The visits — deemed “surprise visits” in some cases — really set a tone more than anything else, something along the lines of “playfully combative” in a vein that will be familiar to podcast listeners. O’Brien likes busting chops and admires people who are prepared to fight back. One of the things that O’Brien is best at is never seeming to be punching down — which isn’t easy on a literal level, given that O’Brien towers over his guests, but it isn’t easy on any level since O’Brien will always be a generally famous, Harvard-educated TV personality and his new friends tend not to be. It takes astonishing calibration to go to a foreign country, find somebody for whom English may not be a first language, and keep the joke from ever being as facile as, “Ha, ha, I’m making fun of you and you don’t get it.” Sure, that might be a layer of the humor at times, but Conan is careful to situate himself and his own discomfort as the real target of the joke.

When O’Brien wants to have somebody he can make fun of mercilessly, that’s where somebody like longtime collaborator Jordan Schlansky comes in. Schlansky plays a key part in the Argentina episode, taking on the much more traditional role as the travel host who did his research and knows bits of trivia about nearly everything, so Conan ribs him mercilessly for doing his homework. Even then, the joke tends to be that Schlansky is right and Conan just doesn’t care.

Or as O’Brien puts it, “Whenever I visit a new country, I like to learn the local customs, so I can ignore them.”

O’Brien is an appreciator of the genre, and Conan O’Brien Must Go is an appreciative tweaker of the genre, in some of the same ways the host used to treat the talk-show format back when he was a Young Turk. The Finland episode is dominated by Conan and company’s enthusiastic over-reliance on drone shots, going so far as to have O’Brien running around carrying the drone in Oslo, where flying such crafts is apparently illegal. There are multiple occasions — the street food scene in Bangkok and a butcher’s shop in Dublin — where O’Brien makes sure to sample “extreme” foods, while acknowledging that that’s what travel hosts do. I’ve seen more travel hosts than I could count navigating the floating markets of Thailand, but I’ve never seen a host do it with a squeaking rubber chicken and an Angry Birds hat, clutching a carved dildo.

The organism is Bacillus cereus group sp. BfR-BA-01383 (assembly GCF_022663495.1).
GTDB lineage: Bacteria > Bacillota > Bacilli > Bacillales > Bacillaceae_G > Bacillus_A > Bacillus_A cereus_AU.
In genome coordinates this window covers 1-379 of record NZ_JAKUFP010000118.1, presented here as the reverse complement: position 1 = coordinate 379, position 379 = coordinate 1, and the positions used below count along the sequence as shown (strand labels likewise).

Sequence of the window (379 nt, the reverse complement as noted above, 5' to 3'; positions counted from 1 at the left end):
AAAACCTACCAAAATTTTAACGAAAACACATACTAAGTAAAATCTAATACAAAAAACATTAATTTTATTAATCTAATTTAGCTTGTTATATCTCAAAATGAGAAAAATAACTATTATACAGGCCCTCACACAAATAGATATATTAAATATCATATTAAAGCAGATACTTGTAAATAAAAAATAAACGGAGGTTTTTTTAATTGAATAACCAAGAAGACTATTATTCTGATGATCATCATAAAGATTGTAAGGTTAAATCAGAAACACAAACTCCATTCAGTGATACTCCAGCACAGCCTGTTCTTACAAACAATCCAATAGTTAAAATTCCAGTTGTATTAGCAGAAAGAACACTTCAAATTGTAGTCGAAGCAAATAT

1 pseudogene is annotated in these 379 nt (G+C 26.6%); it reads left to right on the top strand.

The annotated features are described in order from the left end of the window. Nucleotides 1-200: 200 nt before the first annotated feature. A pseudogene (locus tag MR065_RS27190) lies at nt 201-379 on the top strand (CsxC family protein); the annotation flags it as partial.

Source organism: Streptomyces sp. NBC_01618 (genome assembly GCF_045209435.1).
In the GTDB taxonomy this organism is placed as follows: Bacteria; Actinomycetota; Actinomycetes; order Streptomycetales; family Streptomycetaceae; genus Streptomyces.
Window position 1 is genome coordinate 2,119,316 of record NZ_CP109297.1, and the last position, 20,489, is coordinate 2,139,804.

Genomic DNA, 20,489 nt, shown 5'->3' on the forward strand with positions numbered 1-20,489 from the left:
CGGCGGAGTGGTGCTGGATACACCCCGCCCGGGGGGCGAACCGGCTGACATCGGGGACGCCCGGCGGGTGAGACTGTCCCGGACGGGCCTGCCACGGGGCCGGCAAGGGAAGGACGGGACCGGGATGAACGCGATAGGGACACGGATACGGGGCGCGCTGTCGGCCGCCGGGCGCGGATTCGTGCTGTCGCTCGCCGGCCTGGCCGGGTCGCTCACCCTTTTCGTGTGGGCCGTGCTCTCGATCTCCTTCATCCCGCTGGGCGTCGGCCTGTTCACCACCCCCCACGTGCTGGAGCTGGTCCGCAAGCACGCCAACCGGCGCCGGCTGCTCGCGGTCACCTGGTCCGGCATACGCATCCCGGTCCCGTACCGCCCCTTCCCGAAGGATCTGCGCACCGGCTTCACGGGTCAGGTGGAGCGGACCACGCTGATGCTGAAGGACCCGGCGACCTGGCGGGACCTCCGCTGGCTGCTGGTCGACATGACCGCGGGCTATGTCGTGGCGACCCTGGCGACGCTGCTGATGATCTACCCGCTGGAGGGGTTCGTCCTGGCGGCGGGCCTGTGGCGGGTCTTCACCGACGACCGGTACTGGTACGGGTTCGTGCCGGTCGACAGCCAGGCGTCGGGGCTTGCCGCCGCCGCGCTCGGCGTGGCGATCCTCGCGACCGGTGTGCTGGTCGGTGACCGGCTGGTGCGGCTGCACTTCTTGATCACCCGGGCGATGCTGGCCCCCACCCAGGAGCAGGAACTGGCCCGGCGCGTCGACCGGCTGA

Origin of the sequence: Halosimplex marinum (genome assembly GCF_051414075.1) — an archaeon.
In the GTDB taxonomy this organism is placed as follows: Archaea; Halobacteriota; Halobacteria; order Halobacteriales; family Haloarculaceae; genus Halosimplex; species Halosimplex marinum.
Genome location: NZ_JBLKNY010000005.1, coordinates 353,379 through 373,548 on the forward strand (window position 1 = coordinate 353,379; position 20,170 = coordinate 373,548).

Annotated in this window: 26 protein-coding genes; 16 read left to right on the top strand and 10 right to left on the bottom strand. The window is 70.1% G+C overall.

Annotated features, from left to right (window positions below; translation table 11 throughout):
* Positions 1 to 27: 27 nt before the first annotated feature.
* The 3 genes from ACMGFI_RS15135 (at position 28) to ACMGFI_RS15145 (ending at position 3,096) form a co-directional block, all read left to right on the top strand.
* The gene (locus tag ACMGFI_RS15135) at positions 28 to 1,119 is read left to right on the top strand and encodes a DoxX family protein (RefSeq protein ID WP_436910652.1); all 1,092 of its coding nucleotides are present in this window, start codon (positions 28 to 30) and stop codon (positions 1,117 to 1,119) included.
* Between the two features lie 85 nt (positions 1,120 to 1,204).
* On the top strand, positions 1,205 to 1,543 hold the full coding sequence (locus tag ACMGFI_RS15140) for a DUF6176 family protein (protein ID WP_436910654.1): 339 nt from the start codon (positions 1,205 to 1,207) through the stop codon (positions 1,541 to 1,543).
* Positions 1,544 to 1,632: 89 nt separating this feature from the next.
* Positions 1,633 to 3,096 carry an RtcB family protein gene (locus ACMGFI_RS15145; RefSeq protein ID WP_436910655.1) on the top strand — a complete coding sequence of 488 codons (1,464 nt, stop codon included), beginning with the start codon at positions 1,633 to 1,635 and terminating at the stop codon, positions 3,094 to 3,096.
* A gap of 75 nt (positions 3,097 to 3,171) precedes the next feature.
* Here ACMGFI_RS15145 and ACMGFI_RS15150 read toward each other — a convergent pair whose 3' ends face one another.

And then sometimes Conan just wants to be REALLY goofy! He performs a song on a popular Thai variety show, attempts the tango and Muay Thai boxing, and goes on a quest for Bono in a public park in Dublin. He’s game for anything as long as he can look ridiculous. Not everything works, exactly, but you can always sense O’Brien and his writers restlessly scanning the horizon for the next fun thing to do along their journey.

One thing they haven’t figured out how to do, or figured out if they want to do, is be wholly sincere. The episode in Ireland is couched in the idea that this is an opportunity for O’Brien to trace his roots on Max’s dime, but any time the proceedings get too close to an actual emotion, he beats a hasty retreat into the absurd. Episodes all conclude with obligatory, humor-free summations of his experiences — again, a nod to travel-show convention amid the freewheeling wackiness — and knowing Conan’s work, it’s easy to feel like he could, if he chose to, keep 95 percent of the eager-to-please foolishness and also weave in some authentic feelings.

Or maybe that’s just not something Conan O’Brien Must Go aspires to. In that same Hot Ones segment, O’Brien described his goal, again disingenuously, as making viewers dumber after each 40-minute episode than they were when they began. He’ll have to settle for “more entertained.” Bring on season two.